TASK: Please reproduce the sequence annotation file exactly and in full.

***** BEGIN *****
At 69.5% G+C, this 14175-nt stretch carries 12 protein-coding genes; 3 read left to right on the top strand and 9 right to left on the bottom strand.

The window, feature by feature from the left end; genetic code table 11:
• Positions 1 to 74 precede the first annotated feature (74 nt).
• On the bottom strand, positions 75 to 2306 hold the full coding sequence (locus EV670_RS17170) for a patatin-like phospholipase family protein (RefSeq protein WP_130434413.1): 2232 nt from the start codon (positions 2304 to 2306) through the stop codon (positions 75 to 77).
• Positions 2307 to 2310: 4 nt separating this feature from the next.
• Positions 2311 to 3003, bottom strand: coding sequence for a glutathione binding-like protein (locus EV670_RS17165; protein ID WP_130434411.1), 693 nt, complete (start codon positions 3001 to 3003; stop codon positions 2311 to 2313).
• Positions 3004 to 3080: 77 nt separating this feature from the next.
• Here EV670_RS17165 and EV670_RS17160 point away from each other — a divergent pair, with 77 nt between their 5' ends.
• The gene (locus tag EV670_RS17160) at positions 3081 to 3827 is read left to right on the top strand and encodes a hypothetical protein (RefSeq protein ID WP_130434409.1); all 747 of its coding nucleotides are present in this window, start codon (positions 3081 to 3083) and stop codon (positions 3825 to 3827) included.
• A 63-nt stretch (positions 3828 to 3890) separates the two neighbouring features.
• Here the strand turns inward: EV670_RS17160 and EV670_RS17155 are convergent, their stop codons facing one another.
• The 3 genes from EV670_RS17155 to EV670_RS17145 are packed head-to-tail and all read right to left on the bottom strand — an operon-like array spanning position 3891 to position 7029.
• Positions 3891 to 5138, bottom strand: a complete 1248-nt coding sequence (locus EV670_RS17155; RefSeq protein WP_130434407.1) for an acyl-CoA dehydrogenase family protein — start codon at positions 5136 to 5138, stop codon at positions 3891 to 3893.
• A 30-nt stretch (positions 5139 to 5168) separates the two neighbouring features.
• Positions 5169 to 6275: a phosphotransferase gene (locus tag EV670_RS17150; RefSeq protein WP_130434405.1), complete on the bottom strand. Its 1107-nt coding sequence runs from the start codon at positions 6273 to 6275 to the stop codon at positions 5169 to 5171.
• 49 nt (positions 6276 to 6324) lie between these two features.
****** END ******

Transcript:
At 69.5% G+C, this 14175-nt stretch carries 12 protein-coding genes; 3 read left to right on the top strand and 9 right to left on the bottom strand.

The window, feature by feature from the left end; genetic code table 11:
• Positions 1 to 74 precede the first annotated feature (74 nt).
• On the bottom strand, positions 75 to 2306 hold the full coding sequence (locus EV670_RS17170) for a patatin-like phospholipase family protein (RefSeq protein WP_130434413.1): 2232 nt from the start codon (positions 2304 to 2306) through the stop codon (positions 75 to 77).
• Positions 2307 to 2310: 4 nt separating this feature from the next.
• Positions 2311 to 3003, bottom strand: coding sequence for a glutathione binding-like protein (locus EV670_RS17165; protein ID WP_130434411.1), 693 nt, complete (start codon positions 3001 to 3003; stop codon positions 2311 to 2313).
• Positions 3004 to 3080: 77 nt separating this feature from the next.
• Here EV670_RS17165 and EV670_RS17160 point away from each other — a divergent pair, with 77 nt between their 5' ends.
• The gene (locus tag EV670_RS17160) at positions 3081 to 3827 is read left to right on the top strand and encodes a hypothetical protein (RefSeq protein ID WP_130434409.1); all 747 of its coding nucleotides are present in this window, start codon (positions 3081 to 3083) and stop codon (positions 3825 to 3827) included.
• A 63-nt stretch (positions 3828 to 3890) separates the two neighbouring features.
• Here the strand turns inward: EV670_RS17160 and EV670_RS17155 are convergent, their stop codons facing one another.
• The 3 genes from EV670_RS17155 to EV670_RS17145 are packed head-to-tail and all read right to left on the bottom strand — an operon-like array spanning position 3891 to position 7029.
• Positions 3891 to 5138, bottom strand: a complete 1248-nt coding sequence (locus EV670_RS17155; RefSeq protein WP_130434407.1) for an acyl-CoA dehydrogenase family protein — start codon at positions 5136 to 5138, stop codon at positions 3891 to 3893.
• A 30-nt stretch (positions 5139 to 5168) separates the two neighbouring features.
• Positions 5169 to 6275: a phosphotransferase gene (locus tag EV670_RS17150; RefSeq protein WP_130434405.1), complete on the bottom strand. Its 1107-nt coding sequence runs from the start codon at positions 6273 to 6275 to the stop codon at positions 5169 to 5171.
• 49 nt (positions 6276 to 6324) lie between these two features.